|Location||15th Street at the West Side Highway, Manhattan, New York City, New York|
|Governing body||Hudson River Trust|
|NRHP Reference #||04000821|
|Added to NRHP||August 11, 2004|
Pier 57 is a long pier built on floating concrete caissons in the Hudson River in Manhattan, New York City. Built in 1952, it is located near the end of 15th Street on the West Side Highway, just south of the Chelsea Piers sports complex.
It is notable for being built on floating concrete caissons. Constructed near Haverstraw, New York by Emil Praeger who had designed similar piers in World War II, they were floated down the Hudson.
Until 2003, Pier 57 housed the Hudson Pier Depot for the New York City Transit Authority (NYCTA).
About one year after the NYCTA vacated the pier, Pier 57 was temporarily utilized as a detention center during the 2004 Republican National Convention, when approximately 1,200 anti-RNC protesters were arrested and sent to a makeshift detention/processing center at Pier 57. Over 1,800 were arrested during the entire event. Medical activists reportedly treated many people held at Pier 57 for chemical burns, rashes, and infections that resulted from direct, prolonged exposure to the motor oil, asbestos, and other contaminants from its days as a bus garage.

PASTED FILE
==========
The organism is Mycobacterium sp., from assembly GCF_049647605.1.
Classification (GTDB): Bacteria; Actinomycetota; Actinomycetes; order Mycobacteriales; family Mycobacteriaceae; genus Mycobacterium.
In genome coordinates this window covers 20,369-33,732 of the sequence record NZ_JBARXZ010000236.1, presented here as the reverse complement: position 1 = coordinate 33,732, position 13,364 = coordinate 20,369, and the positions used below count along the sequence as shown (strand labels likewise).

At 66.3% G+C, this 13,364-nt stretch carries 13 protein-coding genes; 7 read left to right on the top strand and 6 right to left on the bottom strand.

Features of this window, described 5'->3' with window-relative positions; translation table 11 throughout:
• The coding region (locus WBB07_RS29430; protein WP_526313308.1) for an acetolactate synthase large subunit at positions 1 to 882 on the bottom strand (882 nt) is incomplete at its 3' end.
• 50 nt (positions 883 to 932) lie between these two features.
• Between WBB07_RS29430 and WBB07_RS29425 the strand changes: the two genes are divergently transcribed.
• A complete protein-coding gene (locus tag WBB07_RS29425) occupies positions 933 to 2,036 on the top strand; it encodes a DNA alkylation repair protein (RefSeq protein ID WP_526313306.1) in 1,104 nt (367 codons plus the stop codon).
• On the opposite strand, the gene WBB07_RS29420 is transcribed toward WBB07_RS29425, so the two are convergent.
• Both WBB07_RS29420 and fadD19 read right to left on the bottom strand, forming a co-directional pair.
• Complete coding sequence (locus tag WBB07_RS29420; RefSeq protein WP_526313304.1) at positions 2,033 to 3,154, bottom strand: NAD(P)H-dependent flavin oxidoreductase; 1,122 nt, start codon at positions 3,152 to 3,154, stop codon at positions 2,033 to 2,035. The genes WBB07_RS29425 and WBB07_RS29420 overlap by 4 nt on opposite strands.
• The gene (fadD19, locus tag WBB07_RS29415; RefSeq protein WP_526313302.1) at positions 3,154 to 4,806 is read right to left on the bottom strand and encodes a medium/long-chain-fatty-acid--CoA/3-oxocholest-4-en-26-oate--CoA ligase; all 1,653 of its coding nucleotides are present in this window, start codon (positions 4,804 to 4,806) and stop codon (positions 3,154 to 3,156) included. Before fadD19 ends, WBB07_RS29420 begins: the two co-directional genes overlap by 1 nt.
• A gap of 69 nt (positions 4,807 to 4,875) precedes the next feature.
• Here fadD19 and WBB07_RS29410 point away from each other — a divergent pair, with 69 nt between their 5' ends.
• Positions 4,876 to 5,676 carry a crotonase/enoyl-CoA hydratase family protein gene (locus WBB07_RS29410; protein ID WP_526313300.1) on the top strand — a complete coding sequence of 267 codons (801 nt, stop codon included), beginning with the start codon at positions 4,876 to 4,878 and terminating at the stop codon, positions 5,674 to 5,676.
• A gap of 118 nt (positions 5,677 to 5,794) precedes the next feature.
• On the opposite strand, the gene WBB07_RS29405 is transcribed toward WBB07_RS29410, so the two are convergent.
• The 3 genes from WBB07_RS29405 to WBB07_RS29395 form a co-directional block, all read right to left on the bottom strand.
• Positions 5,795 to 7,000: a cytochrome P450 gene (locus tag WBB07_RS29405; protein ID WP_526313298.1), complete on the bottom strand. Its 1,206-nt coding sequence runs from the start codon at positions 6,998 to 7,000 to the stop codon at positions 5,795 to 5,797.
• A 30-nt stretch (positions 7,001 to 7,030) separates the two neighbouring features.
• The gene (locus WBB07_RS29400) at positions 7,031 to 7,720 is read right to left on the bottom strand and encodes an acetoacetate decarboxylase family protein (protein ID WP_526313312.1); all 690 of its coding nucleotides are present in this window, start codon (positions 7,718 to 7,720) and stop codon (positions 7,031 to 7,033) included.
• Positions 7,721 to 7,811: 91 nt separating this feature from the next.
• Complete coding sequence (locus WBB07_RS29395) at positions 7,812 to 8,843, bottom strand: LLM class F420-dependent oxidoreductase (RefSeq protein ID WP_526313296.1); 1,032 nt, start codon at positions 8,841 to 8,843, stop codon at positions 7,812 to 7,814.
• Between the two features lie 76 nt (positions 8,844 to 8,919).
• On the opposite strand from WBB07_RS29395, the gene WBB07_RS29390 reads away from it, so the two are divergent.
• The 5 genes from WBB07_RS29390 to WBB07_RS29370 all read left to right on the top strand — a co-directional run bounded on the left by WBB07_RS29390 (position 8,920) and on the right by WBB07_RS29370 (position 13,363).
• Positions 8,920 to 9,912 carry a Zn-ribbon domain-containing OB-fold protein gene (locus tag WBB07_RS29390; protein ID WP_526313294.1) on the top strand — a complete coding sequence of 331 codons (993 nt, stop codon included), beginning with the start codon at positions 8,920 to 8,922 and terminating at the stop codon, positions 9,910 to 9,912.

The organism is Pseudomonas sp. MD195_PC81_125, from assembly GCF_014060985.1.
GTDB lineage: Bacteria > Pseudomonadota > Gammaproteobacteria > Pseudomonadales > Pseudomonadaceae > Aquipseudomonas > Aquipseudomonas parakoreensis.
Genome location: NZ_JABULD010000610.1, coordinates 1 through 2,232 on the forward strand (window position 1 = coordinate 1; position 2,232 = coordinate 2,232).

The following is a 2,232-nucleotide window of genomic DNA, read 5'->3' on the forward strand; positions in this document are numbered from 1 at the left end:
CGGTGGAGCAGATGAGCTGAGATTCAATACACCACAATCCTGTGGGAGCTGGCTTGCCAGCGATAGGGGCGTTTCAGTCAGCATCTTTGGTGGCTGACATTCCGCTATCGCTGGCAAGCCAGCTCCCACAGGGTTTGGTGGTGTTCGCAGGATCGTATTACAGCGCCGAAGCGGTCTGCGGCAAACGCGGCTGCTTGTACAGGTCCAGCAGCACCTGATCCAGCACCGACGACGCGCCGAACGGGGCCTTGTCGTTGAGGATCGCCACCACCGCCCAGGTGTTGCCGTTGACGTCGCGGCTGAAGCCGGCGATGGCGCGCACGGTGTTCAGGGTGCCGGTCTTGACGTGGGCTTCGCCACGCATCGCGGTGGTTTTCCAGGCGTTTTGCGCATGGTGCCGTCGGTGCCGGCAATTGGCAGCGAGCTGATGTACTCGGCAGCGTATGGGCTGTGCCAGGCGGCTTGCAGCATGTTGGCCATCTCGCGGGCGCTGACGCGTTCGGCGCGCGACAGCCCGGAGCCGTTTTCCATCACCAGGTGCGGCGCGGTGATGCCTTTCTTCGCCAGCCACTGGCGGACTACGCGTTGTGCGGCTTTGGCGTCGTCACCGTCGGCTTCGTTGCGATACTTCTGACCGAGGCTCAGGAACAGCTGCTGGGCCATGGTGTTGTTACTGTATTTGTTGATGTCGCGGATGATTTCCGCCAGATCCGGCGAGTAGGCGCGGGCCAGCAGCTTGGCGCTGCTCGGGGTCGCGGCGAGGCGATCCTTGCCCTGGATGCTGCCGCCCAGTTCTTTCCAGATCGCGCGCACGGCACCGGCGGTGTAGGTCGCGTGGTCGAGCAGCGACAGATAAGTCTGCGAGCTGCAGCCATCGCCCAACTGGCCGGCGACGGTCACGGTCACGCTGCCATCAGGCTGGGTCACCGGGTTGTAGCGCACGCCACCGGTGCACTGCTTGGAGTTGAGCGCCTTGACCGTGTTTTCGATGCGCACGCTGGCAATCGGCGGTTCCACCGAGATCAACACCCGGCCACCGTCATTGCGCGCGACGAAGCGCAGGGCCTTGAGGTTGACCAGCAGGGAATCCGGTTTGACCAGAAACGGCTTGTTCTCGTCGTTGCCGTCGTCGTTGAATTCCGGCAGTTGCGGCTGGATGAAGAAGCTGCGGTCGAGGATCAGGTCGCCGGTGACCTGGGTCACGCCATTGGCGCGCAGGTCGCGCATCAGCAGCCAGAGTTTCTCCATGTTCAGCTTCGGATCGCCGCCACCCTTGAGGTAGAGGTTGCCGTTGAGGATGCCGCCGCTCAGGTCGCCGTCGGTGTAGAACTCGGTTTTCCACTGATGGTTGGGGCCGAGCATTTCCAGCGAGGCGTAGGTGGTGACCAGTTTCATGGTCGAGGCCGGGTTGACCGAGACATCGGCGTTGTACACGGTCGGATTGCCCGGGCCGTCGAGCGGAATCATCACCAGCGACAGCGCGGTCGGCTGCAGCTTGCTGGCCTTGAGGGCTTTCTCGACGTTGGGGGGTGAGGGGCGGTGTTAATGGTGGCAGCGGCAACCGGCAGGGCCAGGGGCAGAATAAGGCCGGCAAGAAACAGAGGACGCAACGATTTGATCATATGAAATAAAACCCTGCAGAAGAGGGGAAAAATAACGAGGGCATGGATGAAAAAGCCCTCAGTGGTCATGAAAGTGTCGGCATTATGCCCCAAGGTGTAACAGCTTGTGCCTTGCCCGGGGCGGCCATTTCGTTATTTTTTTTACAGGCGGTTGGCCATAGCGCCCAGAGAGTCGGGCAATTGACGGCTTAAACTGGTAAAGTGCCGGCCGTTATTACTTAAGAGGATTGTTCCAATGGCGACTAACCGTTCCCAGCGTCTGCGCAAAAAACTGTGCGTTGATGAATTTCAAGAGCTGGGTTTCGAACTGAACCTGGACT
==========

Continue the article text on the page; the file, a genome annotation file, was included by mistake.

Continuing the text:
Since 2004, the pier has been completely disused. Proposals for future usage have included an extension of the Chelsea Piers sports complex or Leonardo at Pier 57, an Italian cultural center operated by Cipriani S.A.. 
- "Pier 57’s construction was an engineering marvel". Thevillager.com. Retrieved 2009-07-16.
- News article on Newstandardnews.net
- "Images and videos on". Thememoryhole.com. Retrieved 2009-07-16.
- "Various materials on the New York Civil Liberties Union website". Nyclu.org. Retrieved 2009-07-16.
- "Trust considers two plans for Pier 57". Downtownexpress.com. Retrieved 2009-07-16.
- "Super Pier Almost Floats." Popular Mechanics, February 1952, pp. 114-115.
- Hudson River Park
- RNC '04 Ordeal of Erin Starr's Daughter
- RNC '04 Ordeal of Eric Corley